The exception is PHP, which causes brain damage.
Many of the things that Ruby is great at are IO bound anyway. It has a simple foreign function interface(FFI), so writing C libraries or just using existing C libraries is fairly trivial to call from Ruby. The Java Virtual Machine is terrific in compiling long-running code during runtime to produce faster than anything a C compiler can do. A JVM port of Ruby exists called JRuby, which helps a bit. I would bet that something like Kotlin or Clojure is probably still faster than JRuby.
Raw speed is rarely an issue in the majority of problem domains, and obsessing about it is a waste of time.
To understand Ruby, it is good to know that it borrowed concepts from many languages and paradigms. They were brought in with few, if any, changes, and made it all work seamlessly. It is remarkable how it can combine various paradigms into coherent syntax and semantics. It was initially developed in Japan by Yukihiro Matsumoto, known as “Matz.”
Ruby was initially made public in 1995. The core tenant is focusing on “programmer happiness.” It appeals to the programmer’s sense of aesthetics. It also tries to conform to the Principle of Least Surprise. Of course, while it is well-designed, it can surprise, especially before the object system is fully understood. I can say it almost always makes me very happy to use it. Most of the time that it surprises me, it is a good thing. “Why don’t other languages do it like this!” is something I thought a lot while learning it.
Its string manipulation abilities come from Perl and are about on par in its flexibility. I am not sure if it is a good or bad thing, but the bizarre things that you can do in Perl, such as create ASCII art of beer bottles that executes and prints the lyrics to ‘99 Bottles of Beer on the Wall,’ can’t be done in Ruby. I least I have never seen it, so it cleaned up the considerable mess that is Perl.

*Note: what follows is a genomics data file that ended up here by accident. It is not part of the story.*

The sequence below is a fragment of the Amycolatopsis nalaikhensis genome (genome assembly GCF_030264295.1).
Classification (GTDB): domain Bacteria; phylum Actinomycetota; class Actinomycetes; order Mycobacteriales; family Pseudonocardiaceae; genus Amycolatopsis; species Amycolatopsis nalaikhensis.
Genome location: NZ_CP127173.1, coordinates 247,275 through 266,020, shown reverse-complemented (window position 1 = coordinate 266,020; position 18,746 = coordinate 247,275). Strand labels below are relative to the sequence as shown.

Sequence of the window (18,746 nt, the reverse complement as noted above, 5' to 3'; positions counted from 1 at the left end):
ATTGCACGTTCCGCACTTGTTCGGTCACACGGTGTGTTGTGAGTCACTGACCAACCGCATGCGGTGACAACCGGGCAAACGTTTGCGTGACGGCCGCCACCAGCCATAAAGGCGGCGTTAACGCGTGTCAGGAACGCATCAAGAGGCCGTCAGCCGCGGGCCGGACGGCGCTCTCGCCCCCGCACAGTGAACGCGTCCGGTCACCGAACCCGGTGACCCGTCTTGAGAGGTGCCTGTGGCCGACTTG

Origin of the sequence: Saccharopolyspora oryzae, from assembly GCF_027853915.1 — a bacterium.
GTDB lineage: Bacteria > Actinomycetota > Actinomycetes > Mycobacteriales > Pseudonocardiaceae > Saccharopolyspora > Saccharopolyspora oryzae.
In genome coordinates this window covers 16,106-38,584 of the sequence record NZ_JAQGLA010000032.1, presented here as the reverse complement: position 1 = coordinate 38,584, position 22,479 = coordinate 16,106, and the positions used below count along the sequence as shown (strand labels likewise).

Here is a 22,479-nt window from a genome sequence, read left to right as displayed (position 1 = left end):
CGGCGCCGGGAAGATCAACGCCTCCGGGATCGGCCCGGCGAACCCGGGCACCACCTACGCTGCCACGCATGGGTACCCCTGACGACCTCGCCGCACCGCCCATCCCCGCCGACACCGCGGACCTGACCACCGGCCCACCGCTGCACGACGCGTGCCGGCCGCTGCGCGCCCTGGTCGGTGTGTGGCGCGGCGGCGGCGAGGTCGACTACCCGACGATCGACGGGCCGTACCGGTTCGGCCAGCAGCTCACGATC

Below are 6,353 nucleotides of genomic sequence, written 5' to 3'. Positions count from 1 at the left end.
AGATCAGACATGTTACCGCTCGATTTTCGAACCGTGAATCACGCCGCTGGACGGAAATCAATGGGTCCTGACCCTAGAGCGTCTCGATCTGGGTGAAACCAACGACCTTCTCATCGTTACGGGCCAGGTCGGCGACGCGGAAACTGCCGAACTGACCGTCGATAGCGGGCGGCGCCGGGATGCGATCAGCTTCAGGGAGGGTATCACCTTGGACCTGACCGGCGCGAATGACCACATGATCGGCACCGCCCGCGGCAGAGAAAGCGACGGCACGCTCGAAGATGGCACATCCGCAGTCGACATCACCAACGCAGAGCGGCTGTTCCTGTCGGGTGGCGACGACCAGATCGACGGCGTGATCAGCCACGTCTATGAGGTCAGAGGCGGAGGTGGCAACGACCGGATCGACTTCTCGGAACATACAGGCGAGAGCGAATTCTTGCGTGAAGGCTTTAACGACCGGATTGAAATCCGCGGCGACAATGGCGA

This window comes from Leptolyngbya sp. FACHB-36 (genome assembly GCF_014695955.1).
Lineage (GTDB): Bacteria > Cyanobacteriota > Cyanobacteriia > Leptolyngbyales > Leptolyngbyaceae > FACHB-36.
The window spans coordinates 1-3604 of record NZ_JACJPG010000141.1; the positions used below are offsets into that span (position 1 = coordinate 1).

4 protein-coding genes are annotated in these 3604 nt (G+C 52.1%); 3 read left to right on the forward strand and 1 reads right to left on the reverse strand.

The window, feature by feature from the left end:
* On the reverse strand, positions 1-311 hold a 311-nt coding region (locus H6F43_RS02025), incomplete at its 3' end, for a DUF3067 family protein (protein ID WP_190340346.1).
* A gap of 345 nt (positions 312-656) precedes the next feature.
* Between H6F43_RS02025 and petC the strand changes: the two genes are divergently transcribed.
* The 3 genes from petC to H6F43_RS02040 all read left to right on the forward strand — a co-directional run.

Ruby also brought over Unix integration from Perl, pretty much as-is. A lot of the built-in functionality in Ruby objects exists to support integration with the underlying operating system. Writing scripts for Unix/Linux is a joy in Ruby. It is not as great on Windows, but Windows is not nearly as scriptable as Unix/Linux operating systems, even with Power Shell.
Microsoft’s awkwardly named ‘Windows Subsystem for Linux’ makes Ruby more useful in Windows, as does the better Windows installers that have been around since Ruby 2.4. Using Ruby in Windows used to be such a pain. It was not worth the hassles but is pretty simple now.
Its object-oriented system is mostly lifted from Smalltalk. A language that was designed by the guy that coined the term object-oriented.
OOP to me means only messaging, local retention and protection and hiding of state-process, and extreme late-binding of all things.
He has expressed dismay that many allegedly OOP languages bit hard on everything listed except messaging and has said the big idea is message passing. Ruby OOP is indeed all about message passing. It is not at all like the weird cultish Java-style OO that is full of magical incantations. It is not like C++ or Python. All are languages that missed the point.